Off to the nursery twice this week, once to replace the lavender plants and add pale purple bacoba to the mix by the driveway. Once for veggies and marigolds plus strawberries and red nasturtiums, an unexpected selection by my 11 year old son.
I am Mini Muscle-Man, he said, as he attempted to carry the 50lbs of potting mix from the store. He wants to paint pots, or add stickers, and next, grow pumpkins. Moving, halfway through the summer, there would be heartache of leaving behind the promise of such autumn pleasure. I convince him to choose zucchinis with a harvest date well within our stay: stir-fry, zucchini bread, zucchini casserole with tomatoes and cheese, and a special trip in October to pick pumpkins from a farm field. This is fine work, compromise, to find accord, to trade one dream for another, to promise together to be happy with the choices made.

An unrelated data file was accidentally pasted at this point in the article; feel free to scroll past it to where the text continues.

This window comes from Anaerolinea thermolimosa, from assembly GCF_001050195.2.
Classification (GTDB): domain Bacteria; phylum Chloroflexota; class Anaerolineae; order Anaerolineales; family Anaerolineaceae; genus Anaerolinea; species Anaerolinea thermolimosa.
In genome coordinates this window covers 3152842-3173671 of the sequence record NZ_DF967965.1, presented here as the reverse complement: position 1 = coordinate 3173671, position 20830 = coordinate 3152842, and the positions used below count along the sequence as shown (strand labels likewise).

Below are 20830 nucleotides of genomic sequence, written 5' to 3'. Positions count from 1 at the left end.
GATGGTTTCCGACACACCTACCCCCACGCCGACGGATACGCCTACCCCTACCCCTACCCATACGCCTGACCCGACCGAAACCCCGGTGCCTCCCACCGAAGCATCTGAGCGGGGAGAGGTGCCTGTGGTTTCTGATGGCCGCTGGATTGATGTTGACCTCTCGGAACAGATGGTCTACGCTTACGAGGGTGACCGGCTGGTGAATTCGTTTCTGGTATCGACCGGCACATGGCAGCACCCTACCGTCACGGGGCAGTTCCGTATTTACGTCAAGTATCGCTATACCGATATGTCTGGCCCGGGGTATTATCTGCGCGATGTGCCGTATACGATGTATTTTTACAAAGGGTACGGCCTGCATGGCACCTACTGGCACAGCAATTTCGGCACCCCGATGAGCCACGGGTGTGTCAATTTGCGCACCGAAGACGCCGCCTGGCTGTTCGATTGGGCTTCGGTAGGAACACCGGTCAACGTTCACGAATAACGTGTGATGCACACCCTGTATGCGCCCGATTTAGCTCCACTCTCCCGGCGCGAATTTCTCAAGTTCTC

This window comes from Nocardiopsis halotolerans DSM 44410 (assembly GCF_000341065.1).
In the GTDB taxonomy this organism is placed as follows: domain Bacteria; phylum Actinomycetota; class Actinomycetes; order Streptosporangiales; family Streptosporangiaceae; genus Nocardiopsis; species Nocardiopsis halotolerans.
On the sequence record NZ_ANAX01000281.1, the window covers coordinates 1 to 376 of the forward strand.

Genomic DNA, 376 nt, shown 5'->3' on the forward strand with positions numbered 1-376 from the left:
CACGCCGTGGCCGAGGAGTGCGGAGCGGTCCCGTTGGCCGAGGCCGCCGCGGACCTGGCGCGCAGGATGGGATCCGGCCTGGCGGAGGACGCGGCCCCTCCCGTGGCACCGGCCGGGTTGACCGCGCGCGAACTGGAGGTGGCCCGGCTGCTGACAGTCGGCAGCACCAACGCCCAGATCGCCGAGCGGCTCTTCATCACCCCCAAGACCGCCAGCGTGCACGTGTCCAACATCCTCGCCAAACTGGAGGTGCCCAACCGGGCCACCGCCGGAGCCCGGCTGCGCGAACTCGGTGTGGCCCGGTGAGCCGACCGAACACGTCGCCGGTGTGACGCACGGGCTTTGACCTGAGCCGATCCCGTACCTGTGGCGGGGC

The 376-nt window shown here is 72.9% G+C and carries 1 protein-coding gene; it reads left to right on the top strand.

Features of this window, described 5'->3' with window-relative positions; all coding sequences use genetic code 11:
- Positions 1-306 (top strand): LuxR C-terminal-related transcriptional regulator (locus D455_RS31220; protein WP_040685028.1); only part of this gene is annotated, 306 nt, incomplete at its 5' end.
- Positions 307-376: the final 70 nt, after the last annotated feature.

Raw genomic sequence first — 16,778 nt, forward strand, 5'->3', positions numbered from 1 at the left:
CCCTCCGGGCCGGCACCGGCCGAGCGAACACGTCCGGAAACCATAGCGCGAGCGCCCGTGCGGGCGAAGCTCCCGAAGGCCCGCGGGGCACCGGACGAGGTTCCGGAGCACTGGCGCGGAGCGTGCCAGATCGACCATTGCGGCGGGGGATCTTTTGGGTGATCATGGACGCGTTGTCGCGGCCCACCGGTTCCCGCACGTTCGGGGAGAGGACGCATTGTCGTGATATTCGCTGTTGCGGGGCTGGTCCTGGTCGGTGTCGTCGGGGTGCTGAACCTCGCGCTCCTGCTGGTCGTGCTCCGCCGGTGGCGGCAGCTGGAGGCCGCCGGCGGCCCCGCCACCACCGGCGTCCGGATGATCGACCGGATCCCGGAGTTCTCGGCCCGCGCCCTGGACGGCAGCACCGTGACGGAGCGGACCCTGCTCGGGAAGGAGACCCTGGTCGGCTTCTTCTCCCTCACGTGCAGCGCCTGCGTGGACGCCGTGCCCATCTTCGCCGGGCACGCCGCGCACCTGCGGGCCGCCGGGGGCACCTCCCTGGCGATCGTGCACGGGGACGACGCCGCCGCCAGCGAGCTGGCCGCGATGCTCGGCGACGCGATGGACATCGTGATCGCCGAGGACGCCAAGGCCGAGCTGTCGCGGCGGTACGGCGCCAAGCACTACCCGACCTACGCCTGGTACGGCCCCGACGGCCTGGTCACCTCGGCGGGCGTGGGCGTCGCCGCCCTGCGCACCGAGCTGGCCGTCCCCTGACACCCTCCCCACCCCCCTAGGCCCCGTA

Early in the year, we spread the compost on the bed for my small garden. As we turned it again yesterday, the dirt was dark and crumbly with much worm-sign. Room for roots to spread, however short the season. Tucked into the damp soil, peppers, tomatoes, zucchini planted to feed us, and festive orange and red marigolds to repel unwanted invaders. No matter how small, a garden is a commitment to water, to weed, to taking better care of ourselves and our earth. What grows here? Hope.